World Summit to the movement: “Do you have a pulse?”
The UN’s World Summit on Sustainable Development was held at the end of August 2002 in Johannesburg, South Africa. The outcome was bad news for anyone who might still think that our governments are countering ecological catastrophes-in-progress and bringing about a green sustainable future world on our behalf.
The Summit was intended to re-energize and implement the commitments made at the UNCED “Earth Summit” in Rio 10 years ago. Even the UN’s official website on the Summit (www.johannesburgsummit.org) acknowledged “it was hardly a secret - or even a point in dispute - that progress in implementing sustainable development has been extremely disappointing since the 1992 Earth Summit, with poverty deepening and environmental degradation worsening.”
But progress at the official Summit was minimal. While governments did sign a sparse set of face-saving agreements on fisheries, clean water, sanitation, and other issues, world civil society generally considered the Summit to be a disaster. The few agreements made at the official session lacked strong, well-funded implementation plans, and inaction reigned supreme across the gamut of crucial global problems.
So while the formal meeting inside the Sandton Convention Center went nowhere, ordinary people, activists, and non-governmental organizations (NGOs) held their own summits. As an alternative to the Summit, a number of Earth Island projects organized and participated in the World Sustainability Hearing in Johannesburg. The Hearing was part of the People’s Earth Summit, a parallel meeting located at St. Stithian’s College, a school campus 10 minutes from the official Sandton Summit site. The Hearing and the People’s Earth Summit were grassroots forums designed to take the place of governments unable to address the critical global questions of our time: How do we stop the ecological devastations currently underway? How do we plan and take joint action to create a green, unsullied, just, and sustainable world that provides sustenance, health, prosperity, and happiness for everyone on it?
At the Hearing, it was clear the views and experiences of civil society members from around the globe have become surprisingly similar on many issues. Witnesses and panelists at the Hearing told stories of their battles for ecological protection and social equity at home. Speaker after speaker talked about how governments are failing their people nationally and internationally on these issues, about the damage done by globalization to the environment and human rights, and about the need for corporate accountability.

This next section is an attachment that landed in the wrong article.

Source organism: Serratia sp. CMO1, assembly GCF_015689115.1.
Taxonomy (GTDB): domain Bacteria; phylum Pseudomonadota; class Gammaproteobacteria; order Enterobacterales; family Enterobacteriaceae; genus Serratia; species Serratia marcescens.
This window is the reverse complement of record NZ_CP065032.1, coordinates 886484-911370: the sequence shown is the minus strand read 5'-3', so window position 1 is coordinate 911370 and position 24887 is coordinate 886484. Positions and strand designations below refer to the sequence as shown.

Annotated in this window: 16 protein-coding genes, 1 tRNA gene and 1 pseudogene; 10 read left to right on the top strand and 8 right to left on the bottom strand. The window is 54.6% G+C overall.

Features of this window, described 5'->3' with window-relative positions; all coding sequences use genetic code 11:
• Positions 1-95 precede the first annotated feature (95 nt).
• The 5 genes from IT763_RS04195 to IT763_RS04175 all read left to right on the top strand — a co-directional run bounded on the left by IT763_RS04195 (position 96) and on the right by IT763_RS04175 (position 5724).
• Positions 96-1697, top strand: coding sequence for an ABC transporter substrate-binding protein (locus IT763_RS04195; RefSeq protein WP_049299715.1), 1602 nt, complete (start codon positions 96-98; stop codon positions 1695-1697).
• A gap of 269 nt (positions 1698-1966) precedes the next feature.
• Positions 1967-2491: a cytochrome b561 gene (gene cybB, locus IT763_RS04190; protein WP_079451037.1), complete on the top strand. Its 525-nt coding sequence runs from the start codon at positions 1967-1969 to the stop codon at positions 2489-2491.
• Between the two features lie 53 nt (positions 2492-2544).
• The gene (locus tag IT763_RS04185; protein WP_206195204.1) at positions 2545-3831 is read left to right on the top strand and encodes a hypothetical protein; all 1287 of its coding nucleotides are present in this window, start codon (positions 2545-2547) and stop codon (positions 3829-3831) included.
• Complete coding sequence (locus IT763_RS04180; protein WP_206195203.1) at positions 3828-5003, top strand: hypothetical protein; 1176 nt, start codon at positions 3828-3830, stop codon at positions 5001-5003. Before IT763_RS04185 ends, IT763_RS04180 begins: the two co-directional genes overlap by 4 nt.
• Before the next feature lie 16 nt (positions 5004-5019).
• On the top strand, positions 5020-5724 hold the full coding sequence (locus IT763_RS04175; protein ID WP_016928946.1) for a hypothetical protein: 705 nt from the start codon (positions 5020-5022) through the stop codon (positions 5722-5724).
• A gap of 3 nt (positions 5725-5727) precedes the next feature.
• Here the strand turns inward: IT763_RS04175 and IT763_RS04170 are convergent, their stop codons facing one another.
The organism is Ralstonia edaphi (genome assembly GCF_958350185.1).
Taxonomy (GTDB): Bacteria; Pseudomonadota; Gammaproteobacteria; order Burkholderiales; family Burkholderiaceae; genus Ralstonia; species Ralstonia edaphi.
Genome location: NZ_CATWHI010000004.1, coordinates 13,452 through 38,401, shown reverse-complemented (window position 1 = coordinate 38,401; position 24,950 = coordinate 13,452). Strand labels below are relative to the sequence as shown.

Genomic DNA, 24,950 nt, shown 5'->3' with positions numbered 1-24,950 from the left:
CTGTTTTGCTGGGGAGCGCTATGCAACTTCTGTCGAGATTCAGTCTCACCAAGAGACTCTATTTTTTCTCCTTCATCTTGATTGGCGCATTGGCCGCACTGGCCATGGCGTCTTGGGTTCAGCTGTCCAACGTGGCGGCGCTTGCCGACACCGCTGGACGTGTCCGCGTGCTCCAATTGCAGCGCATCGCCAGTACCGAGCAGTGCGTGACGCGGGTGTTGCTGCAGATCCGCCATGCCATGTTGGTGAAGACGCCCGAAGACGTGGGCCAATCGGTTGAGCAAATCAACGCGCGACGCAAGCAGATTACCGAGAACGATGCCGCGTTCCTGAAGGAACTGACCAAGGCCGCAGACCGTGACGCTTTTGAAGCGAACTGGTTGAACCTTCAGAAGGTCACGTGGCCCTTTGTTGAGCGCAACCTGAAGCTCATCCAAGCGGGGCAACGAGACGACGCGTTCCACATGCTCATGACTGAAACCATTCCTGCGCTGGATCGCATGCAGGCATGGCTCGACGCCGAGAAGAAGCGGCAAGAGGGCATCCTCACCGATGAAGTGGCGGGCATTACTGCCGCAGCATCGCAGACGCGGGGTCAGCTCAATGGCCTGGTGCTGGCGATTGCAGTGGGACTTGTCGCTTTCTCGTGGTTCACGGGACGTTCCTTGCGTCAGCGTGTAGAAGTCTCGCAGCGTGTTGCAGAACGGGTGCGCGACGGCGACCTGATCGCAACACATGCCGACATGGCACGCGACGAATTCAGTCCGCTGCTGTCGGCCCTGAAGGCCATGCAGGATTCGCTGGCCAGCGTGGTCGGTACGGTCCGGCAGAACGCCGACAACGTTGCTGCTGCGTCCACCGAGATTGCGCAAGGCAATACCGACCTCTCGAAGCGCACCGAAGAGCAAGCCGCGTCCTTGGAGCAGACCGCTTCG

Civil society’s view was unified at the Summit, but why, for decades, has this unity not yielded progress on such crucial issues? The general perspective at the Summit seemed to be that it’s the fault of the usual suspects: special interests, powerful corporations, corruption in high places, and corporate-controlled media.
While that’s surely an important part of the explanation, it’s not the whole story. The Summit’s disastrous outcome is not just a triumph by corporations and anti-democratic forces, but also a failure by thousands of foundations and NGOs, and millions of world citizens over the past decades. Acknowledging this collective failure is important. It implies that we might reorganize to wield far more power than we realize. It implies that if we’re open and creative enough, we may yet have a major impact in the future. Showing up in our cubicles may be 90 percent of life, but the formal tally of 30 years of effort at the end of the WSSD shows that as valuable as activists’ work may be, current methods are not doing the job.
The real question coming out of Johannesburg is this: Can we in civil society seize the opportunity to consolidate and wield the latent power we already have, rather than merely assigning all blame (and therefore all power) to corporations, corporate media, and corrupt government? Can foundations, non-profits, unions, and social change organizations worldwide move beyond their fragmented campaigns and business-as-usual approaches that have failed for years, and instead synchronize to create an inclusive, positive movement that can overwhelm the global macro trends that threaten us all?